David: Your store in Chicago, Bucket O’ Blood, obviously supported a range of fiction from sci-fi to gore, so no one should be surprised by your newest collection of speculative prose. But having grown up listening to your punk records, which could be quite blunt and sarcastic, I was taken by the granular description and attention to language.
We all know the devil makes the best art.
Marc: I was always the weird kid who read the Encyclopedia Britannica for fun. I admit it. Now I read Wikipedia. I also subsisted on a steady diet of science fiction, fantasy books, and comics. It’s just another way to explore the world, to read about places and things you never knew and might never see. And it gives me great subjects for poems—cargo cults, tulpas, rockabilly sorcerers. I can never get enough of real-world weirdness. I love language. And I love how people use it in so many ways to express themselves. It fascinates and amuses me. Most stories or songs usually contain elements you’ve heard before, so it’s up to the details to make the story, song, or poem special. The devil is in the details, as they say. And we all know the devil makes the best art.
David: The Northwest, last I was there, still had some of the greatest concentration of countercultural physical spaces, like coffee ships, record and bookstores, and eateries. And your chapbook could’ve been no more than a digital blog, so do you think spaces and handheld product remain vital, especially in an era when digital life has become omnipresent?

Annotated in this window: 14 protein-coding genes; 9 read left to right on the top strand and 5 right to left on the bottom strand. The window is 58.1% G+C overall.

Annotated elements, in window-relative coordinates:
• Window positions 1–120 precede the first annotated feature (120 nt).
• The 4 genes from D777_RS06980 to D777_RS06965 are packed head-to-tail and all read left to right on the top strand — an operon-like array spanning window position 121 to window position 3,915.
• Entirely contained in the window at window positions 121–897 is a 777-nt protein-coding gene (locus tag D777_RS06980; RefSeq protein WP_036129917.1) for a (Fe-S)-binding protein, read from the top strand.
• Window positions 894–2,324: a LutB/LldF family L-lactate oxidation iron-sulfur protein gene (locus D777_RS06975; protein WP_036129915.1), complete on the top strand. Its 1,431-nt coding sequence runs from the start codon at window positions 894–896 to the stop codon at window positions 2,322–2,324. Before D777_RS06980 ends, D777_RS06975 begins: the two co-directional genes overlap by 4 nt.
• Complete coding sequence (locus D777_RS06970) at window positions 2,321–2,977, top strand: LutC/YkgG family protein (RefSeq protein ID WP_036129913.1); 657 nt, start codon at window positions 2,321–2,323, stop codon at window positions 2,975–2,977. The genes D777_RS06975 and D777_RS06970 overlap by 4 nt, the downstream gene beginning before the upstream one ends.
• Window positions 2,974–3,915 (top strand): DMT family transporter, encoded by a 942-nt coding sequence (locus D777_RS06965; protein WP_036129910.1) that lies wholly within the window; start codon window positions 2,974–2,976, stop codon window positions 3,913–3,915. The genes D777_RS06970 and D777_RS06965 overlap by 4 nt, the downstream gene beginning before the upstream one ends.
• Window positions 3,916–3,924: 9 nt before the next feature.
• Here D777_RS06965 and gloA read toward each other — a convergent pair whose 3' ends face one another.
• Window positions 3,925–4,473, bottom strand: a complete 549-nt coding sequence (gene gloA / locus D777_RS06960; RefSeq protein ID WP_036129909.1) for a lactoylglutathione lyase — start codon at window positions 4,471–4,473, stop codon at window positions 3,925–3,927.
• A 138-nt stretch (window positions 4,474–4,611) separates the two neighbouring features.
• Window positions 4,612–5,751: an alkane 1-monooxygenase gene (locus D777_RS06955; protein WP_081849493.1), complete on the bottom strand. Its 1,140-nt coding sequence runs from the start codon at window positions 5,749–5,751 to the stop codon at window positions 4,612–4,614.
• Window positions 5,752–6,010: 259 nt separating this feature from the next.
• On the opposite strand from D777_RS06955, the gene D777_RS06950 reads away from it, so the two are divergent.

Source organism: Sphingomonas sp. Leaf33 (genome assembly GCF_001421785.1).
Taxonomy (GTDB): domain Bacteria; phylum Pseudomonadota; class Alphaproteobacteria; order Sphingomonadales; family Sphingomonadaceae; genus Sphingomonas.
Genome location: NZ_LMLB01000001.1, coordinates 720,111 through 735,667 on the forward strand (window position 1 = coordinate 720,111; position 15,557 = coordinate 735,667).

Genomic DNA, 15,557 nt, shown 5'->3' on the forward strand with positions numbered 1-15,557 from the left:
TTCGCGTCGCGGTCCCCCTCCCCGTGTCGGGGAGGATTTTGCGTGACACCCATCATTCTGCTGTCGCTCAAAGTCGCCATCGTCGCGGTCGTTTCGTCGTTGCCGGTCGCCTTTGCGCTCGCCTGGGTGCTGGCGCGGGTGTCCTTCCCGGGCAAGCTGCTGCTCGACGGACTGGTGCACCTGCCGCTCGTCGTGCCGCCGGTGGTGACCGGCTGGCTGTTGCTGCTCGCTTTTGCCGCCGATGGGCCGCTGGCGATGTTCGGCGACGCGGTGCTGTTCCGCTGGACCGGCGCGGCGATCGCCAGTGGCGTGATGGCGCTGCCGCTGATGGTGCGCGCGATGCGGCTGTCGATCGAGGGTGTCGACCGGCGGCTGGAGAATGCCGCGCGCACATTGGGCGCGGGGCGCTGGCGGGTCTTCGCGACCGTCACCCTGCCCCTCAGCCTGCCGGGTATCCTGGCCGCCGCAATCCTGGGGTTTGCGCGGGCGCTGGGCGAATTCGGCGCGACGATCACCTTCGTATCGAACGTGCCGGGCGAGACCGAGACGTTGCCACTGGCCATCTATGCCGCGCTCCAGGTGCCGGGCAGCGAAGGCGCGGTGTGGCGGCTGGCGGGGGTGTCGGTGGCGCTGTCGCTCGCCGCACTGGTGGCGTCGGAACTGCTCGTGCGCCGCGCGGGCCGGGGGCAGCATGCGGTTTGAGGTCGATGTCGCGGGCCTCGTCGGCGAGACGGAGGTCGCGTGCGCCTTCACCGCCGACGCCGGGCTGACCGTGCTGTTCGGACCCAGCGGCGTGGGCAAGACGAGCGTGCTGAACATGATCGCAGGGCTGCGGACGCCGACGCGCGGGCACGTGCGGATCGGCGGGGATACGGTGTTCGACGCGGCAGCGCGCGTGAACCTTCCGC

Marc: Having been a bookstore owner, and after putting out records for thirty years, I have a visceral desire for physical, handheld art. I don’t care if it’s “pro” or handmade, I just love the artifact, especially “lost” books and records—things that, by merely existing, give anyone who discovers them a glimpse into an obscure past created by an obscure artist. I love how these artifacts travel, often ending up in far flung corners of the world, far from home, stuck on a dusty shelf or some little shop, waiting for someone new to experience them.
If the world doesn’t end in fire, my books, my records, my thoughts will outlast me, and I find that to be a comforting idea.
Before the internet, physical objects were all you had. Dog-eared books and magazines, grainy videotapes, records, 8-tracks, and cassettes. Reel to reels. These things were windows to other worlds, other times, and I’ve never lost my fascination for them. I filled Bucket O’ Blood with many such things, forgotten creative ephemera discovered in thrift stores or at estate sales. I’d put fringe art and interesting “junk” out for sale in the store and friends would laugh. “Who’s gonna buy that?” But someone always did. These things tell a story, have history, are weathered by time, and that’s something you can’t get as easily in the digital realm. If the world doesn’t end in fire, my books, my records, my thoughts will outlast me, and I find that to be a comforting idea.
David: No Empathy started in 1984, so do you identify more with the era of Naked Raygun, Articles Of Faith, and Effigies, rather than the bands who were on Johann’s Face, like Smoking Popes? And why? I always tend to think of those earlier bands as being more... literary, in a sense.